Real Estate 411 - What is "Homestead Exemption"?
As you are clearing the clutter and getting your finances and tax information in order. One very important "to do" NOT to forget is the Texas Homestead Exemption. If you have not previously filed your homestead exemption, now is the time!
Although you have probably heard the term "homestead exemption" you may be a bit confused about what it is and how to take advantage of it. Here is some information that is sure to help:
Important note: Do not confuse the Texas Homestead Law with the Homestead Tax Law. The Homestead Law is created by the Texas Constitution, and no filing is required for it. It cannot be waived by contract or even a change in the state law. Every property owner and leasee has homestead protection (with certain restrictions, of course). For information on the Texas Homestead Law visit www.bit.ly/txhomestead.
The Texas Homestead Tax Law - or "homestead exemption", allows a homeowner to apply for homestead tax exemptions on your principal residence. Homestead exemptions remove part of your home's value from taxation, so they lower your taxes. For example, your home is appraised at $100,000, and you qualify for a $15,000 exemption (this is the amount mandated for school districts), you will pay school taxes on the home as if it was worth only $85,000.
To qualify for the homestead TAX exemption, the homeowner must own and live in the property as a principle residence on January 1st of the tax year. And, the homeowner must submit a homestead exemption application to the appropriate appraisal district between January 1 and April 30. The law now says that if this was overlooked, the homeowner can file in any year of ownership, and the exemption will revert back one year.
You may be wondering "do all homes qualify for homestead exemptions?" No, only a homeowner's principal residence qualifies. To qualify, a home must meet the definition of a residence homestead: A separate structure, condominium or a manufactured home located on owned or leased land. The home's owner must be an individual (for example: not a corporation or other business entity) and use the home as his or her principal residence on January 1 of the tax year. (If you are age 65 or older, the January 1 ownership and residency are not required for the age 65 homestead exemption.)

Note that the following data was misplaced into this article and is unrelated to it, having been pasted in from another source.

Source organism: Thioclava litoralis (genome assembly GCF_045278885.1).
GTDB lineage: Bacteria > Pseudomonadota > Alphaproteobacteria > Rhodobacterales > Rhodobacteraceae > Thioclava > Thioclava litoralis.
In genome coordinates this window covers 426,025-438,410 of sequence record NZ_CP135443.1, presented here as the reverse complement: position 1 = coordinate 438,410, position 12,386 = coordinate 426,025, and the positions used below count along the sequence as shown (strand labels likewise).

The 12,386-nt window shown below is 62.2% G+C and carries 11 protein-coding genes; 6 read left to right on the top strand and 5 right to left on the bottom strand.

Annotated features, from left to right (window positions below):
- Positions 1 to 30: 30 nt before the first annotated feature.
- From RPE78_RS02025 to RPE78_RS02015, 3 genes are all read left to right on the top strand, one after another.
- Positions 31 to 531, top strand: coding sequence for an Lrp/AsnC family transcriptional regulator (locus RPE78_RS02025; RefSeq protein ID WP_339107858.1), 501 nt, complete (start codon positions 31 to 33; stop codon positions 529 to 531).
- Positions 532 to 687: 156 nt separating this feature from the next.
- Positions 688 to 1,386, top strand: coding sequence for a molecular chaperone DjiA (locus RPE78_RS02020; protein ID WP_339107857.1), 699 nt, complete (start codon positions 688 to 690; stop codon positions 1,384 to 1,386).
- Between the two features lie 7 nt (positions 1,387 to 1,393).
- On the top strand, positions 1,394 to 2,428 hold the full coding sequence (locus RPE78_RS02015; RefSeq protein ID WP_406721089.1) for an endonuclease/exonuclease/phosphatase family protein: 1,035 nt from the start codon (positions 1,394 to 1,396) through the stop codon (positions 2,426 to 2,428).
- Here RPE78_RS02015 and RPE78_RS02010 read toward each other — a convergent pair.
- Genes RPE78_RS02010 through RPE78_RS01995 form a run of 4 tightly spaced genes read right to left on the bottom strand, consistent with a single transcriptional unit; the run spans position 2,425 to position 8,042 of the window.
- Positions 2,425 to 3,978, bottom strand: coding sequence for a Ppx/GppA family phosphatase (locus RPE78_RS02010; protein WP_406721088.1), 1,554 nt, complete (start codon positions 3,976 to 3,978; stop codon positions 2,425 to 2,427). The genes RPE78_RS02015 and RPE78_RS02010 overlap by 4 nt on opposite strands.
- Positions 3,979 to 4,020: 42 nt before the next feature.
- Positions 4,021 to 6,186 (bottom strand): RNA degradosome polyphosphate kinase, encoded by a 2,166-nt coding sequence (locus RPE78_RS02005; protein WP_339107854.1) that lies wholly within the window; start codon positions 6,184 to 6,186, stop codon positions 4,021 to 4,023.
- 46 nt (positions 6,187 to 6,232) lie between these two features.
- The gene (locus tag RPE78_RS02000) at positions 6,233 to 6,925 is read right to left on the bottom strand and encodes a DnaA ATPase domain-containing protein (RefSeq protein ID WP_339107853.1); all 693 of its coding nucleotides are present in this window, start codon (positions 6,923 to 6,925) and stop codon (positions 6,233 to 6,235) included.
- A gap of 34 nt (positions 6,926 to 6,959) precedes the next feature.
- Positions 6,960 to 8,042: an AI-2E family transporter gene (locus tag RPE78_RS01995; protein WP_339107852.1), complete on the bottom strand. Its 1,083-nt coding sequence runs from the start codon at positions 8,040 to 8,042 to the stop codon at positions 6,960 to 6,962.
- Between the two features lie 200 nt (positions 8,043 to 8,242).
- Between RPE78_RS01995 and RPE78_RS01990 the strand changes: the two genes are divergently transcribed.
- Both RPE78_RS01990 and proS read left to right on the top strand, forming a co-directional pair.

There are several types of exemptions you may receive (for the details be sure to check out the offical site here):
* School taxes (this is the "general homestead exemption"): All residence homestead owners may receive a $15,000 homestead exemption from their home's value for school taxes.
Filing your Homestead Exemption
You can file an Application for Residential Homestead Exemption with your appraisal district for the $15,000 homestead exemption up to one year after the taxes on the homestead are due. Click here for the form. Once you receive the exemption, you do not need to reapply unless the chief appraiser sends you a new application.
You can file any homestead exemption up to one year after the delinquency date. The delinquency date is normally February 1st. If you are 65 or older or disabled, you qualify for the exemption on the date you become 65 or become disabled. To receive the exemption for that year, 65 or older or disabled homeowners must apply for the exemption no later than one year from the date you qualify or one year after the delinquency date, whichever is later. If you miss the deadline you may apply for the following year.
If you need help or clarification on how to file, or if you quailify for a homestead exemption, consult with your CENTURY 21 Judge Fite REALTOR.
CENTURY 21 Judge Fite Company
800-451-8055 or email email@example.com.
Monday, January 10, 2011
What is Homestead Exemption?
Posted by the Judge at 11:39 AM
Labels: homeowners, Judge Fite, Residential Real Estate, taxes
Subscribe to: Post Comments (Atom)
Post a Comment